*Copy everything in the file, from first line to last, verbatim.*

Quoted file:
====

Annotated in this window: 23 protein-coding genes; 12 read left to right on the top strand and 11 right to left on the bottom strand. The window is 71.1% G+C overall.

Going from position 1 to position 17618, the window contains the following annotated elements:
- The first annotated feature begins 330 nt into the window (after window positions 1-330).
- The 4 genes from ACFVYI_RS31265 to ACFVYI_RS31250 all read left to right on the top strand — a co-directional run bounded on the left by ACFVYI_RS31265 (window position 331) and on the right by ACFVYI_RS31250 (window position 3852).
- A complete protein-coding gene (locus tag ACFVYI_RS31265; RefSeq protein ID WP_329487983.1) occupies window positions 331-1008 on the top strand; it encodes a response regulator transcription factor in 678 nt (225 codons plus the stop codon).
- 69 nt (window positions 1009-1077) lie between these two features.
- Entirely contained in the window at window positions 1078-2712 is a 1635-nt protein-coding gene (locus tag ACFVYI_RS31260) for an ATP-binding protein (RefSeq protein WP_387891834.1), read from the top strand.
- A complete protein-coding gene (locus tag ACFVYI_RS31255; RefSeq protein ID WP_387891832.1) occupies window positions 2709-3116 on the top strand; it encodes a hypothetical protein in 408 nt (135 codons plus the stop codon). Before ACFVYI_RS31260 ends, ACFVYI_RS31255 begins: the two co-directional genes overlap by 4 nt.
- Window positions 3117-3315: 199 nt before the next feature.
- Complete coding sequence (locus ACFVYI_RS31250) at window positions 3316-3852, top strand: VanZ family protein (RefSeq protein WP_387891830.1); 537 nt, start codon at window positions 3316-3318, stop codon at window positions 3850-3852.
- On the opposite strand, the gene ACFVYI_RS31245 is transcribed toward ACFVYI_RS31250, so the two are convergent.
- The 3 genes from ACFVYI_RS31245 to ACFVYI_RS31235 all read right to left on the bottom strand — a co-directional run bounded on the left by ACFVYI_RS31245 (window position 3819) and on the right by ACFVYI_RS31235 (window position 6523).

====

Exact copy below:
Annotated in this window: 23 protein-coding genes; 12 read left to right on the top strand and 11 right to left on the bottom strand. The window is 71.1% G+C overall.

Going from position 1 to position 17618, the window contains the following annotated elements:
- The first annotated feature begins 330 nt into the window (after window positions 1-330).
- The 4 genes from ACFVYI_RS31265 to ACFVYI_RS31250 all read left to right on the top strand — a co-directional run bounded on the left by ACFVYI_RS31265 (window position 331) and on the right by ACFVYI_RS31250 (window position 3852).
- A complete protein-coding gene (locus tag ACFVYI_RS31265; RefSeq protein ID WP_329487983.1) occupies window positions 331-1008 on the top strand; it encodes a response regulator transcription factor in 678 nt (225 codons plus the stop codon).
- 69 nt (window positions 1009-1077) lie between these two features.
- Entirely contained in the window at window positions 1078-2712 is a 1635-nt protein-coding gene (locus tag ACFVYI_RS31260) for an ATP-binding protein (RefSeq protein WP_387891834.1), read from the top strand.
- A complete protein-coding gene (locus tag ACFVYI_RS31255; RefSeq protein ID WP_387891832.1) occupies window positions 2709-3116 on the top strand; it encodes a hypothetical protein in 408 nt (135 codons plus the stop codon). Before ACFVYI_RS31260 ends, ACFVYI_RS31255 begins: the two co-directional genes overlap by 4 nt.
- Window positions 3117-3315: 199 nt before the next feature.
- Complete coding sequence (locus ACFVYI_RS31250) at window positions 3316-3852, top strand: VanZ family protein (RefSeq protein WP_387891830.1); 537 nt, start codon at window positions 3316-3318, stop codon at window positions 3850-3852.
- On the opposite strand, the gene ACFVYI_RS31245 is transcribed toward ACFVYI_RS31250, so the two are convergent.
- The 3 genes from ACFVYI_RS31245 to ACFVYI_RS31235 all read right to left on the bottom strand — a co-directional run bounded on the left by ACFVYI_RS31245 (window position 3819) and on the right by ACFVYI_RS31235 (window position 6523).